Challenges to diagnose metaplastic carcinoma of the breast through cytologic methods: an eight-case series
1 Department of Pathology, Albert Einstein College of Medicine at Long Island Jewish Medical Center, New Hyde Park, New York, USA
2 Department of Pathology, Woodhill Medical and Mental Health Center, New York University School of Medicine, Brooklyn, New York, USA
3 El Paso County Coroner's Office, Colorado Springs, Colorado, USA
Citation and License
Diagnostic Pathology 2011, 6:7 doi:10.1186/1746-1596-6-7Published: 18 January 2011
Because metaplastic carcinoma of the breast encompasses a great variety of histopathology, diagnostic challenges abound, especially within the realm of cytology. The authors compiled and studied an eight-case series comprised of metaplastic breast carcinomas and lesions initially suspicious cytologically for metaplastic carcinoma in order to assess the degree of cytologic-histologic correlation and to identify recurring problematic themes surrounding the cytology-based diagnosis of this neoplasm.
The cytologic and histologic slides from eight cases suspicious for metaplastic breast carcinoma diagnosed by fine needle aspiration (FNA) were collected and analyzed through a seven-year retrospective search of case files at our institution. Based on cytologic characteristics, the cases were separated into three groups. Group 1 consisted of three cases presenting with poorly differentiated adenocarcinoma and squamoid components on FNA. Group 2 was composed of two cases that featured a monophasic, malignant ductal cell population on cytology, while the cytologic specimens for the third group of cases presented with a mesenchymal component with or without a malignant glandular constituent.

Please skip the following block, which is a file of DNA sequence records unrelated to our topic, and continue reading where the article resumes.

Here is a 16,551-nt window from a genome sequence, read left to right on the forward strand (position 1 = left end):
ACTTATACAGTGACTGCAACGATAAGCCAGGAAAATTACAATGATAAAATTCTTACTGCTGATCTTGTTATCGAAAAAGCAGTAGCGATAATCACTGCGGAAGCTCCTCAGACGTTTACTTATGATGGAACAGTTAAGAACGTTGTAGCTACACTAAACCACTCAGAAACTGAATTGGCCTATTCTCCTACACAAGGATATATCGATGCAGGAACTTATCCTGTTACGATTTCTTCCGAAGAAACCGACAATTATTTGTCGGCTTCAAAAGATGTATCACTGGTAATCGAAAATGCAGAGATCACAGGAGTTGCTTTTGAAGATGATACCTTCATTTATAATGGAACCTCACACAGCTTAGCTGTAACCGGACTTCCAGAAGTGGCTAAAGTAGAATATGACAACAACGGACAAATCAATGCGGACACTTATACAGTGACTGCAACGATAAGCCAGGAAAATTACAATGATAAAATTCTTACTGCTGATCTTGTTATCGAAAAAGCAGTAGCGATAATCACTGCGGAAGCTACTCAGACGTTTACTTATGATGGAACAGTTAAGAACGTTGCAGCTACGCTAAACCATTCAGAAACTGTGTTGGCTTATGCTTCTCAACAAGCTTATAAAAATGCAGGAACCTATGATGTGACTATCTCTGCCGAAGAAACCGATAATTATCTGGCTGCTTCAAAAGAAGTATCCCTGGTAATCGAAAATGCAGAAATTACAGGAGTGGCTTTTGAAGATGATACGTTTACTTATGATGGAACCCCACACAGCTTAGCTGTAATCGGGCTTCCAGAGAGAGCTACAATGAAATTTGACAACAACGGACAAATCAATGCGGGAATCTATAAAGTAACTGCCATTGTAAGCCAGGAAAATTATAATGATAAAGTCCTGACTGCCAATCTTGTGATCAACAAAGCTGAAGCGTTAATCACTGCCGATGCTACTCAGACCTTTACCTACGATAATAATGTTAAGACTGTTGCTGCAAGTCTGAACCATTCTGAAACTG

Cytologic-histologic correlation was present in two of three cases demonstrating a mesenchymal component, and there was 100% sensitivity in the cytologic detection of those mesenchymal elements. However, in only one of three cases was there an accurate cytologic diagnosis of metaplastic carcinoma when squamoid changes were present on FNA. Both cases demonstrating only malignant glandular elements on cytologic specimens revealed an additional component of malignant squamous differentiation upon the examination of mastectomy-derived tissue.
These results indicate that squamous-like changes identified on FNA should be interpreted with caution and that sampling error remains a problematic recurrence in cytology. Regardless, there appears to be promise concerning the accurate cytologic diagnosis of metaplastic carcinoma when the lesion is characterized by a mesenchymal component. A study implementing a larger case number is essential in determining the significance of these findings.